Lower carbon deliveries
We encourage logistics providers to use the most carbon-efficient fuels for transport throughout our supply chain. This includes the use of alternative fuels, such as renewable natural gas created from biowaste, biofuels, hydrogen, natural gas, propane and electricity. Where possible, the biofuels McDonald’s uses are generated from by-products rather than crops grown for food.
HAVI, one of McDonald’s logistics suppliers, has announced a five-year joint plan with vehicle maker Scania to improve its carbon footprint. It aims to significantly reduce the number of diesel-powered vehicles it uses, and convert around 70% of its fleet to alternative fuels in a number of European countries by 2021. The CO2 emissions created by deliveries to McDonald’s restaurants will be monitored in real time, and are expected to fall by 15 to 40%, depending on route, fuel used and traffic conditions.
Another logistics supplier, Martin Brower, has started using renewable natural gas in its delivery vehicles in the U.S. This is the cleanest fuel available (up to 70% cleaner than diesel), and the world’s first commercially available transportation fuel made entirely from organic waste.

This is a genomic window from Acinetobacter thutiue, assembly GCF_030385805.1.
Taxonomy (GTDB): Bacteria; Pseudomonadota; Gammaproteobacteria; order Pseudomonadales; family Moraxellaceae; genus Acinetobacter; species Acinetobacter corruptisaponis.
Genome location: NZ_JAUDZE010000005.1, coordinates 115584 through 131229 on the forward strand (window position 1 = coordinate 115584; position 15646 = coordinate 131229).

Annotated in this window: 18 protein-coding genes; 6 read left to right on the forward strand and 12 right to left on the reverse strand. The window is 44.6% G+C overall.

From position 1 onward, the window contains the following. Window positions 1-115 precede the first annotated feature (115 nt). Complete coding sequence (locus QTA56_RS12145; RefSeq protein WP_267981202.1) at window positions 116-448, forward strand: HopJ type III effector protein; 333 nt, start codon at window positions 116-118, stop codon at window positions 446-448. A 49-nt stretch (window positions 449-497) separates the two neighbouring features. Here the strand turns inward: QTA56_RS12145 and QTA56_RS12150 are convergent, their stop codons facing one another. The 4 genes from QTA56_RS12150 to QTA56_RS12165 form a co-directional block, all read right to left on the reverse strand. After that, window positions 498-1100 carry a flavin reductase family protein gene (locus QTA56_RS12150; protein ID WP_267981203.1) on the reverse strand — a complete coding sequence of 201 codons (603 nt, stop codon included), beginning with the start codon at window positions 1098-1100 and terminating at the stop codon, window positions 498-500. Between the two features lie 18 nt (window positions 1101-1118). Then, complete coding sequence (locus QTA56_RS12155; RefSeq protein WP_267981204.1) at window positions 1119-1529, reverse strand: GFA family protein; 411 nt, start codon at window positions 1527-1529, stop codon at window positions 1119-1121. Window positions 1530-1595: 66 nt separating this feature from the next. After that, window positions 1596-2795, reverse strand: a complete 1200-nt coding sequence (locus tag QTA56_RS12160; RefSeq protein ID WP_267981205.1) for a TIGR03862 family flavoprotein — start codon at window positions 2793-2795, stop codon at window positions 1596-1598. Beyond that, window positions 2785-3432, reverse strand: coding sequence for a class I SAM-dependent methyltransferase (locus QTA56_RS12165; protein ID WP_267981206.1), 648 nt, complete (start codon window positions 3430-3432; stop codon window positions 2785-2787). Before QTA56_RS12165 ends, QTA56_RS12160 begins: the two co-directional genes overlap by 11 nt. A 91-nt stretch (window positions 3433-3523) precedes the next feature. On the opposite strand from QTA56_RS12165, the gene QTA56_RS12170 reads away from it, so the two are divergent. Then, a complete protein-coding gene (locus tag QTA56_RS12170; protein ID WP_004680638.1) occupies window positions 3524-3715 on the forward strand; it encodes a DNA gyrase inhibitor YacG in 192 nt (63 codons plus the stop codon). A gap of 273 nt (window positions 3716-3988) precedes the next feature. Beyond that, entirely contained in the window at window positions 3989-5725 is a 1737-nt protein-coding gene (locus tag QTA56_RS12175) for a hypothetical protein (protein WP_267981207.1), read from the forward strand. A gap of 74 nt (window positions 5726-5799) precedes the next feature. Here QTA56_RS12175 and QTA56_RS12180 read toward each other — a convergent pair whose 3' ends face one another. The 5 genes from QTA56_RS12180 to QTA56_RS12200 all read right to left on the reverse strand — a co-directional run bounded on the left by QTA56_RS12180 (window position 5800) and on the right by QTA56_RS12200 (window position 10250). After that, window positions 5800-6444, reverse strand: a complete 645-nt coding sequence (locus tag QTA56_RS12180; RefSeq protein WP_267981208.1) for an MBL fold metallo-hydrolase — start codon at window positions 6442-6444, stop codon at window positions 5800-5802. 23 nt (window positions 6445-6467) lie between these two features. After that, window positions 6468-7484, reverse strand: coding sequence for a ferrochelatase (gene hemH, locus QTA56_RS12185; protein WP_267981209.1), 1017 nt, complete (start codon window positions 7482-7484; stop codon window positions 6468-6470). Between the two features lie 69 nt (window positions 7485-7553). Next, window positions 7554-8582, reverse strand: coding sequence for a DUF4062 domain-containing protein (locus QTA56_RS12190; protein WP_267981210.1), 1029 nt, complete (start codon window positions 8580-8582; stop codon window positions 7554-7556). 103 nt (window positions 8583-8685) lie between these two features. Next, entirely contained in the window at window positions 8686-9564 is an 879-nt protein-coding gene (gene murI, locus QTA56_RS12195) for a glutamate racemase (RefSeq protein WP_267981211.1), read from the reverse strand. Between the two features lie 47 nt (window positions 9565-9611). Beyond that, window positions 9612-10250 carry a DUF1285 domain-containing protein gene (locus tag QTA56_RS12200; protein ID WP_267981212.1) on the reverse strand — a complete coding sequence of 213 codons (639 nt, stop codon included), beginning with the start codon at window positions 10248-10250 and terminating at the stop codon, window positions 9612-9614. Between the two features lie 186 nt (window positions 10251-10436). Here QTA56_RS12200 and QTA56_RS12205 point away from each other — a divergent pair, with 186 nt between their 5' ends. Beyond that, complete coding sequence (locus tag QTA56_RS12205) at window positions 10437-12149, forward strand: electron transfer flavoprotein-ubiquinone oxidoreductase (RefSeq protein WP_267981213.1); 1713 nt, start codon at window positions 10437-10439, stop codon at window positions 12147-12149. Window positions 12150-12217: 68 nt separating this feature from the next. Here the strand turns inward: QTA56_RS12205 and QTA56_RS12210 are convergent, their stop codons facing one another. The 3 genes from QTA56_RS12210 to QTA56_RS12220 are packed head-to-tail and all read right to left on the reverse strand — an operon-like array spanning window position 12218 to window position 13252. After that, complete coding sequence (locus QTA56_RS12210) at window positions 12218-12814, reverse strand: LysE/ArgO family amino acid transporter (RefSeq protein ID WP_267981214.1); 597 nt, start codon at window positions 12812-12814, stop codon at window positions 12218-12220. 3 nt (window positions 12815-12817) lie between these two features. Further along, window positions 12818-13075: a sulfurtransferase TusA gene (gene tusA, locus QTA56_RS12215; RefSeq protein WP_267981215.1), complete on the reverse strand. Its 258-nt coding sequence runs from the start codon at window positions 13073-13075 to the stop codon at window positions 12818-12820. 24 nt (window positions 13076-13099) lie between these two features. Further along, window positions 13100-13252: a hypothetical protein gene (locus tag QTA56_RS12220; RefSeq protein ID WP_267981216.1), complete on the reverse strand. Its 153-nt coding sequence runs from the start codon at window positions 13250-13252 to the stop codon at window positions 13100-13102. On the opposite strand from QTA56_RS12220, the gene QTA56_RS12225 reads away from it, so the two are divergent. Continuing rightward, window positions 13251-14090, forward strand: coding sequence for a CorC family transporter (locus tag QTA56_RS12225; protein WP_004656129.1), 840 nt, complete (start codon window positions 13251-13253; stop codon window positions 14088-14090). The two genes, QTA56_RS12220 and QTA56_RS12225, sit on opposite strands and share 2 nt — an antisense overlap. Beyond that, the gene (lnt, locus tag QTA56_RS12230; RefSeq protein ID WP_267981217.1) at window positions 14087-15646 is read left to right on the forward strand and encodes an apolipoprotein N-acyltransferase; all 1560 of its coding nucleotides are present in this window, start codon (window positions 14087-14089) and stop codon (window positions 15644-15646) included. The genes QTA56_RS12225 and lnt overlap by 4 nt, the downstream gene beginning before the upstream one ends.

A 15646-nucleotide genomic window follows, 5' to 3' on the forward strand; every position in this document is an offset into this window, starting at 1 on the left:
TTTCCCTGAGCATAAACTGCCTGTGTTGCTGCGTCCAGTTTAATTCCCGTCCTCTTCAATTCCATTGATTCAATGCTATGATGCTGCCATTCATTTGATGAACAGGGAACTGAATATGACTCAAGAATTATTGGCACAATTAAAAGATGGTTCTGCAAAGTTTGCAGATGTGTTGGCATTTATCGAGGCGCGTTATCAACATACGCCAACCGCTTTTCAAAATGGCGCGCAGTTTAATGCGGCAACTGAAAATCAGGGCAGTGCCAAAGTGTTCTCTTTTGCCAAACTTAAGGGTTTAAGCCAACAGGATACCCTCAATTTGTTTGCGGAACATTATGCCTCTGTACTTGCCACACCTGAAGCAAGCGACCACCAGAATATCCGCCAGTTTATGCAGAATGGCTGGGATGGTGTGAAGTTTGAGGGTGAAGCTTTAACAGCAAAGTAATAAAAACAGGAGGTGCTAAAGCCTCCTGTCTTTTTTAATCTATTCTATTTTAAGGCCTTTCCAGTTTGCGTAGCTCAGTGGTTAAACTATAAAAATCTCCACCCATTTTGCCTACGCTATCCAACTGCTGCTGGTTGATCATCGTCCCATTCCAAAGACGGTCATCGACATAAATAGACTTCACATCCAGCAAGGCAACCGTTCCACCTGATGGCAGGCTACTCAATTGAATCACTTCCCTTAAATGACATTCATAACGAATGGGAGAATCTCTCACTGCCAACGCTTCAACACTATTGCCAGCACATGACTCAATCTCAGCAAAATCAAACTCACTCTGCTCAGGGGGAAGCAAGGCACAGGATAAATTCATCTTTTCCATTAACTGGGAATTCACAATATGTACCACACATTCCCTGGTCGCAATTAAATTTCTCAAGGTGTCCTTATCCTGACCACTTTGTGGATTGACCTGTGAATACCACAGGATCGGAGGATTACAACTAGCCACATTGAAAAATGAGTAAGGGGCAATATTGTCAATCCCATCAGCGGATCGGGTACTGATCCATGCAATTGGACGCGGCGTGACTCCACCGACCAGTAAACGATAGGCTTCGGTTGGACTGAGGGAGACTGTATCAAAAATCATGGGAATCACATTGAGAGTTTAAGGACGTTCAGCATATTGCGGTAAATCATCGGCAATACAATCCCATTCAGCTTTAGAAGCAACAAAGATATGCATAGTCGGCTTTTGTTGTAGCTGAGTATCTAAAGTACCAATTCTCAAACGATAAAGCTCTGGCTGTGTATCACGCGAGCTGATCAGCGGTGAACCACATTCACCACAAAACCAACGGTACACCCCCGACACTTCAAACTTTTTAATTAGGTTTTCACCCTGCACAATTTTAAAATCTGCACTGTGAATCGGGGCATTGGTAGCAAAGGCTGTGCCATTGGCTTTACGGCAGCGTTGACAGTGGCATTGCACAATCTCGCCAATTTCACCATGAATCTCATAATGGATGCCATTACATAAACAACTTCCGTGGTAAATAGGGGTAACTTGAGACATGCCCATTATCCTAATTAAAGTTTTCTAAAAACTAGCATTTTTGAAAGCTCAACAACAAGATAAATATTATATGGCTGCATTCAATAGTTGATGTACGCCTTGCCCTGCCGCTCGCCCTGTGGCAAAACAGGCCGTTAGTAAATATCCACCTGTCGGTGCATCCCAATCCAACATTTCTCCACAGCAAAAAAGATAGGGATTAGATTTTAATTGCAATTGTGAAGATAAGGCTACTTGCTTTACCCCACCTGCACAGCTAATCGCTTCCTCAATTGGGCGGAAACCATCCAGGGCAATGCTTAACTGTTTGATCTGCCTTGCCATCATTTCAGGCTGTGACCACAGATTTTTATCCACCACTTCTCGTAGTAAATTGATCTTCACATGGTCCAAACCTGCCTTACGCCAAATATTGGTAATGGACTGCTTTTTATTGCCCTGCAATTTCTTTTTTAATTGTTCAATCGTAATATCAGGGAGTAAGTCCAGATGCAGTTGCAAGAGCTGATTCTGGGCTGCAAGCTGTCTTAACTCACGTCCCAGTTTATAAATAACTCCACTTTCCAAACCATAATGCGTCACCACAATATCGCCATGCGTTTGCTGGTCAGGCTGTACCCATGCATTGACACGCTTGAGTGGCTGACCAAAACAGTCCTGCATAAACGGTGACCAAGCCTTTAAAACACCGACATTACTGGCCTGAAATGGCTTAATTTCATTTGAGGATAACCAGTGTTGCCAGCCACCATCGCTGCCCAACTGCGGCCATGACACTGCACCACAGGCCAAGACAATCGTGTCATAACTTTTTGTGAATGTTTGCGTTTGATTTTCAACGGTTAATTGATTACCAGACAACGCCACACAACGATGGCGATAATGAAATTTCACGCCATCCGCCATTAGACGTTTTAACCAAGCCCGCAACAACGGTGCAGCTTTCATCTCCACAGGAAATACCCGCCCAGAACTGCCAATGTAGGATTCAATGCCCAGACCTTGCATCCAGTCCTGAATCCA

In 2017, the Company and our logistics providers became signatories to the Sustainable Fuel Buyers’ Principles, supporting growth in the market for low-carbon vehicles. Also in 2017, our logistics suppliers became members of BSR’s Future of Fuels group, a multi-stakeholder group with the mission of driving “a sustainable transition to low-carbon commercial road freight.”
As part of their efforts to accelerate the decarbonization of the supply chain, our logistics providers also generate renewable electricity with solar panels in some of their distribution centers. In Belgium, a provider has installed a wind turbine.